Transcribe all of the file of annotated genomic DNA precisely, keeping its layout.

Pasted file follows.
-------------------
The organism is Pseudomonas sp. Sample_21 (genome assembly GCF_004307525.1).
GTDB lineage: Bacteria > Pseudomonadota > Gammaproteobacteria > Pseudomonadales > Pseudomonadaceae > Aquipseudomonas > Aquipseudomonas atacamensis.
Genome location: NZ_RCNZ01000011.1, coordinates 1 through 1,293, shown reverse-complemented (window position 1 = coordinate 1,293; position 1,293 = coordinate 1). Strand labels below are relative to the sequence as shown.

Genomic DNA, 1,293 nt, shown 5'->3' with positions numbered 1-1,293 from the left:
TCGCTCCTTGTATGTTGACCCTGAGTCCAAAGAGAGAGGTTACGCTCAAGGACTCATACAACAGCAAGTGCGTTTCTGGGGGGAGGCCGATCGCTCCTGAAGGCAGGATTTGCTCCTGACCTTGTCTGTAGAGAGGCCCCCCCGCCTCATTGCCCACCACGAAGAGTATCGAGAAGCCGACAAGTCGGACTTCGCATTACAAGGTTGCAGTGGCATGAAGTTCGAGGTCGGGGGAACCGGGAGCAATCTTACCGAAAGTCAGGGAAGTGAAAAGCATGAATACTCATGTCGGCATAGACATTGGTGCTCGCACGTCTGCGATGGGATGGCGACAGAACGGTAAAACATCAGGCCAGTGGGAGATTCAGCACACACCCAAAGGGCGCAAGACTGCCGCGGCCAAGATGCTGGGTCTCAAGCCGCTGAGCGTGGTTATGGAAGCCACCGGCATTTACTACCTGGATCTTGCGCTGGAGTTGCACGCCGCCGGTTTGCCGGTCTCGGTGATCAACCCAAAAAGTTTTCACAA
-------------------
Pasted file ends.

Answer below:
The organism is Pseudomonas sp. Sample_21 (genome assembly GCF_004307525.1).
GTDB lineage: Bacteria > Pseudomonadota > Gammaproteobacteria > Pseudomonadales > Pseudomonadaceae > Aquipseudomonas > Aquipseudomonas atacamensis.
Genome location: NZ_RCNZ01000011.1, coordinates 1 through 1,293, shown reverse-complemented (window position 1 = coordinate 1,293; position 1,293 = coordinate 1). Strand labels below are relative to the sequence as shown.

Genomic DNA, 1,293 nt, shown 5'->3' with positions numbered 1-1,293 from the left:
TCGCTCCTTGTATGTTGACCCTGAGTCCAAAGAGAGAGGTTACGCTCAAGGACTCATACAACAGCAAGTGCGTTTCTGGGGGGAGGCCGATCGCTCCTGAAGGCAGGATTTGCTCCTGACCTTGTCTGTAGAGAGGCCCCCCCGCCTCATTGCCCACCACGAAGAGTATCGAGAAGCCGACAAGTCGGACTTCGCATTACAAGGTTGCAGTGGCATGAAGTTCGAGGTCGGGGGAACCGGGAGCAATCTTACCGAAAGTCAGGGAAGTGAAAAGCATGAATACTCATGTCGGCATAGACATTGGTGCTCGCACGTCTGCGATGGGATGGCGACAGAACGGTAAAACATCAGGCCAGTGGGAGATTCAGCACACACCCAAAGGGCGCAAGACTGCCGCGGCCAAGATGCTGGGTCTCAAGCCGCTGAGCGTGGTTATGGAAGCCACCGGCATTTACTACCTGGATCTTGCGCTGGAGTTGCACGCCGCCGGTTTGCCGGTCTCGGTGATCAACCCAAAAAGTTTTCACAA